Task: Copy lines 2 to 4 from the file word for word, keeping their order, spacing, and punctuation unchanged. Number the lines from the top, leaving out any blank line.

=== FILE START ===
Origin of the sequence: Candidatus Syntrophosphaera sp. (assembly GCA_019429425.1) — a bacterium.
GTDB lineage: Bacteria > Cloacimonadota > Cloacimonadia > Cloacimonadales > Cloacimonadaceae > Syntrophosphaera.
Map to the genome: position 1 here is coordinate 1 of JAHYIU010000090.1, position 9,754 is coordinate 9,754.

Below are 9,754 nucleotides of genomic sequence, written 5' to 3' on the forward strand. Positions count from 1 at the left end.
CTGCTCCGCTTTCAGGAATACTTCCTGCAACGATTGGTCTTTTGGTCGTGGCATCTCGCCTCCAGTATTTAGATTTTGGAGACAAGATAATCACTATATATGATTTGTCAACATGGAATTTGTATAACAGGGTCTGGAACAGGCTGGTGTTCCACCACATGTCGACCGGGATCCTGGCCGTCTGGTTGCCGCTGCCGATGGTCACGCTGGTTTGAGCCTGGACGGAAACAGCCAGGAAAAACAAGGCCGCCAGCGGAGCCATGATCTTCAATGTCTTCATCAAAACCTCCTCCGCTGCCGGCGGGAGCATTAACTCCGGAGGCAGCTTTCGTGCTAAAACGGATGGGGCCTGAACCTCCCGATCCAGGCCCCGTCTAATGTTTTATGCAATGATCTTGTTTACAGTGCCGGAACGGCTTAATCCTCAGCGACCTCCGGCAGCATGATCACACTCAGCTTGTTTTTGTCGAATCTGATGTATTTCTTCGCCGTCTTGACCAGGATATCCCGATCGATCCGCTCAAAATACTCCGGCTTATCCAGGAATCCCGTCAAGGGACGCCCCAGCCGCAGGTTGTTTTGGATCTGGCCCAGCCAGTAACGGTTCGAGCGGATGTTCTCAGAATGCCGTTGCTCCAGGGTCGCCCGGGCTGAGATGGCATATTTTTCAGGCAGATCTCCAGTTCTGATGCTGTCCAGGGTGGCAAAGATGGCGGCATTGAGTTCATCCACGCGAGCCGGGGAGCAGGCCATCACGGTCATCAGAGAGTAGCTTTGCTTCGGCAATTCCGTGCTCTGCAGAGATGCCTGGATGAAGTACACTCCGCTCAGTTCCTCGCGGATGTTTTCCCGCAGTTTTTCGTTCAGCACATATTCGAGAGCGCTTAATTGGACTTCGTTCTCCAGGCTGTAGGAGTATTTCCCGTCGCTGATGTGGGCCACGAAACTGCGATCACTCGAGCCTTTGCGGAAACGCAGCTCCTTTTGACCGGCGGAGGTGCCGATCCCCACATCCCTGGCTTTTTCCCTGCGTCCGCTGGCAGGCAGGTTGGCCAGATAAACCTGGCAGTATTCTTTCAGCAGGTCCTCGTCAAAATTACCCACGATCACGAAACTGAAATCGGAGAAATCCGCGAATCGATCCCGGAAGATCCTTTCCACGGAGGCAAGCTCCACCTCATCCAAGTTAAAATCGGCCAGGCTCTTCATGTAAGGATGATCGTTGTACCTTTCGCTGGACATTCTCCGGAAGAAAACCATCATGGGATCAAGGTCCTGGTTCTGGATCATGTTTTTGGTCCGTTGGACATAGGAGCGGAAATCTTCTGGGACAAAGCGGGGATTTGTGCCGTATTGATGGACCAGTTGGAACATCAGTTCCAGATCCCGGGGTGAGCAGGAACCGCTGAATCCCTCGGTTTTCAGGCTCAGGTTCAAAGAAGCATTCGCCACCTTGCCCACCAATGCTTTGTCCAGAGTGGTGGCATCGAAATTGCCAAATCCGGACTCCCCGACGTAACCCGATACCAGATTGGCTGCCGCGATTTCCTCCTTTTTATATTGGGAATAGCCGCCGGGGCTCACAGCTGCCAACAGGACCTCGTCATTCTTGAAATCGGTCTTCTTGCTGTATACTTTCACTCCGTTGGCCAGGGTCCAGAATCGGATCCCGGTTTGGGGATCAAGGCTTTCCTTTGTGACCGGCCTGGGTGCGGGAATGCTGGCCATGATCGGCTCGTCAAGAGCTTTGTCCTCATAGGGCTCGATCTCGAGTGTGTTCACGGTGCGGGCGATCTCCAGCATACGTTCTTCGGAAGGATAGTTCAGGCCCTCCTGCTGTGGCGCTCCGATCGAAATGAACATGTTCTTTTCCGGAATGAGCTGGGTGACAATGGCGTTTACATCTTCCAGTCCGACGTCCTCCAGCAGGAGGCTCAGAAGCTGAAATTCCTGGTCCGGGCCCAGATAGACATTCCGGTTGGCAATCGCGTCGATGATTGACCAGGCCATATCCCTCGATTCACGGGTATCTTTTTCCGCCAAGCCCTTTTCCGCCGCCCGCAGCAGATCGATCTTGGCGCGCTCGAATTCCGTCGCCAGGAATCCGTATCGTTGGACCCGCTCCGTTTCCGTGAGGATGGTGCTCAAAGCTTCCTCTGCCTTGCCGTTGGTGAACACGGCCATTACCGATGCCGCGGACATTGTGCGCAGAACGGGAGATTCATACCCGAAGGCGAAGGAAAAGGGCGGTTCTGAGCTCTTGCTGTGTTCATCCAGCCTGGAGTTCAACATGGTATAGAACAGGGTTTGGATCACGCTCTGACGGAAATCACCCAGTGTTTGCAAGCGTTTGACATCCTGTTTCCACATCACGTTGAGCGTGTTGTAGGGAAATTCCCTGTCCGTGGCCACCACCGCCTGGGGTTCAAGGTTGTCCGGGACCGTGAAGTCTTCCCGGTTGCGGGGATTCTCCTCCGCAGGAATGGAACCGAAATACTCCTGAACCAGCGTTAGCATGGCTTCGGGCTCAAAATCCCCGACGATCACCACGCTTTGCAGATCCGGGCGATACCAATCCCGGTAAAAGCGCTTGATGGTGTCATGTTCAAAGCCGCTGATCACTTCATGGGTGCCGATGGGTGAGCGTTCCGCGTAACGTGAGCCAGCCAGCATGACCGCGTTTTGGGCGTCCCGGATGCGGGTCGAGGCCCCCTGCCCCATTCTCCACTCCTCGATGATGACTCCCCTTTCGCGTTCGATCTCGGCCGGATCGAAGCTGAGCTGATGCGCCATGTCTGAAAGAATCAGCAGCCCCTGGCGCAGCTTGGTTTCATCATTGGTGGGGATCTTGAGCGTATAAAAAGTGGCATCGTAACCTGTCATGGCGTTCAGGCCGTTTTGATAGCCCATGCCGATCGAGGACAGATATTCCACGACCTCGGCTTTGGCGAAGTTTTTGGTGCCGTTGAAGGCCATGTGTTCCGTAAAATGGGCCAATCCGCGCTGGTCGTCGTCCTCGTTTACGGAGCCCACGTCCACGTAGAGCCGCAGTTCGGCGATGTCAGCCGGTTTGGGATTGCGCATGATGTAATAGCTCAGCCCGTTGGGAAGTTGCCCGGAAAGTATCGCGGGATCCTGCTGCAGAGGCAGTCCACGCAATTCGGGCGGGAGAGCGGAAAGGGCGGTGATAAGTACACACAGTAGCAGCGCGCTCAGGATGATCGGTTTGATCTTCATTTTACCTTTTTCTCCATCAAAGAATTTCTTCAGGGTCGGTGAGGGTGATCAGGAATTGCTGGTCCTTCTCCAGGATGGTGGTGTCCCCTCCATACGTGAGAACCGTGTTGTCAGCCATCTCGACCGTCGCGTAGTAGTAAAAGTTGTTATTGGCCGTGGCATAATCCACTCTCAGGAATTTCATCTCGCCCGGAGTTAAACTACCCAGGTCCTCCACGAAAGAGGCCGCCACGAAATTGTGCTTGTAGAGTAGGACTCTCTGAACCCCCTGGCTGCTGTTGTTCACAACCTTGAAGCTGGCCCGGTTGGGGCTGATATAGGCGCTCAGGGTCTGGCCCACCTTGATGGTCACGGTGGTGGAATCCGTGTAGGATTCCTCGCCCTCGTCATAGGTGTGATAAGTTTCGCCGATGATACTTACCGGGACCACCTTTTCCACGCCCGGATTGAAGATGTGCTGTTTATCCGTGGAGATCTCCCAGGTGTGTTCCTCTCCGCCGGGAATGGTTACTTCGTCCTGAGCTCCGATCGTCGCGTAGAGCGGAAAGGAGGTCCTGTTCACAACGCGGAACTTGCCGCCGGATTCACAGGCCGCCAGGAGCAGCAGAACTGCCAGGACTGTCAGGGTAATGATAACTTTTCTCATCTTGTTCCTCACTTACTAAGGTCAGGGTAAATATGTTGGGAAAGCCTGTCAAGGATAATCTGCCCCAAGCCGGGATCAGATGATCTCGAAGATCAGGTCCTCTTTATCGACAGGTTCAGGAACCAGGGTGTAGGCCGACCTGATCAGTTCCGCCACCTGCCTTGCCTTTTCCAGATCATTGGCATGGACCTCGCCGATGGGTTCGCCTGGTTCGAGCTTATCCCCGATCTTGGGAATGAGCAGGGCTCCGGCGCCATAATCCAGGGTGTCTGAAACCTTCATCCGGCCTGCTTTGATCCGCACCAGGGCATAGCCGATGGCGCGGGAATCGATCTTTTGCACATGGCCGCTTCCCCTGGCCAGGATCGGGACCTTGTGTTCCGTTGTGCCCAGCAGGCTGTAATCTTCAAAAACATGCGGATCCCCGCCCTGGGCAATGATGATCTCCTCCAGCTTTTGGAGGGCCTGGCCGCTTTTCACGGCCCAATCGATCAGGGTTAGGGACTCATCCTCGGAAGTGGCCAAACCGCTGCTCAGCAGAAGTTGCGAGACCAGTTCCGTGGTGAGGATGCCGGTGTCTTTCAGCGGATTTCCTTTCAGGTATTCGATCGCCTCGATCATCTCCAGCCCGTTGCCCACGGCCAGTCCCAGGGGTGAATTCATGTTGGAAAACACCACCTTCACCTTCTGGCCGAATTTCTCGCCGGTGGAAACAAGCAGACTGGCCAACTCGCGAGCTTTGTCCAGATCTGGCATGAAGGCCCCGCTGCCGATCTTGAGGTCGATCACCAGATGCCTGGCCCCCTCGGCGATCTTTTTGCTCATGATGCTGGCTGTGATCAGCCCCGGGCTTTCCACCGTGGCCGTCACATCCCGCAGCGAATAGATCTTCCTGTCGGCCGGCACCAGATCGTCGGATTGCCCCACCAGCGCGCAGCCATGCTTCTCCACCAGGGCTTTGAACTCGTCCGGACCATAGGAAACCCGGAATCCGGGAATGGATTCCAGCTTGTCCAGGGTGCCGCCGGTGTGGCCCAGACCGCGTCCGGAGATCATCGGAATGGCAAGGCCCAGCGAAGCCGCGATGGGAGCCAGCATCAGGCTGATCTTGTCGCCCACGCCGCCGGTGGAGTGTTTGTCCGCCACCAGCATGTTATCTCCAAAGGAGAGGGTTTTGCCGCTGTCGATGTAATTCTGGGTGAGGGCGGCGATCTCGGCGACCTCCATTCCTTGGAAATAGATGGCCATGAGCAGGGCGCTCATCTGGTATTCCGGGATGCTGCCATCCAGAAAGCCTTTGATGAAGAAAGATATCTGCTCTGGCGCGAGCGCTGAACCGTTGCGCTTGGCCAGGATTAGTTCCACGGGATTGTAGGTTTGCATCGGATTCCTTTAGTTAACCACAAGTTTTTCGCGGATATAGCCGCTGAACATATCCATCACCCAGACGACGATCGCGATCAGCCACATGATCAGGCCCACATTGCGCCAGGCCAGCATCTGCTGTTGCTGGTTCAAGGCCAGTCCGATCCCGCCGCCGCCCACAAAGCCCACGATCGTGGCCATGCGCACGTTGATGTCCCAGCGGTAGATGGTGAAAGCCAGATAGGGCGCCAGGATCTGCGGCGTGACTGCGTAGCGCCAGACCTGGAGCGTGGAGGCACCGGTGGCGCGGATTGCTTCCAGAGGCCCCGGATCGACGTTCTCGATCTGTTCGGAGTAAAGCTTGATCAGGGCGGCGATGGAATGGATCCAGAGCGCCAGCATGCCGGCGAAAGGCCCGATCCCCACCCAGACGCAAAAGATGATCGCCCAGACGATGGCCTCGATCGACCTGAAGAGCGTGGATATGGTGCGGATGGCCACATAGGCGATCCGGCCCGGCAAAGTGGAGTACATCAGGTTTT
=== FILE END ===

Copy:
GTDB lineage: Bacteria > Cloacimonadota > Cloacimonadia > Cloacimonadales > Cloacimonadaceae > Syntrophosphaera.
Map to the genome: position 1 here is coordinate 1 of JAHYIU010000090.1, position 9,754 is coordinate 9,754.

Below are 9,754 nucleotides of genomic sequence, written 5' to 3' on the forward strand. Positions count from 1 at the left end.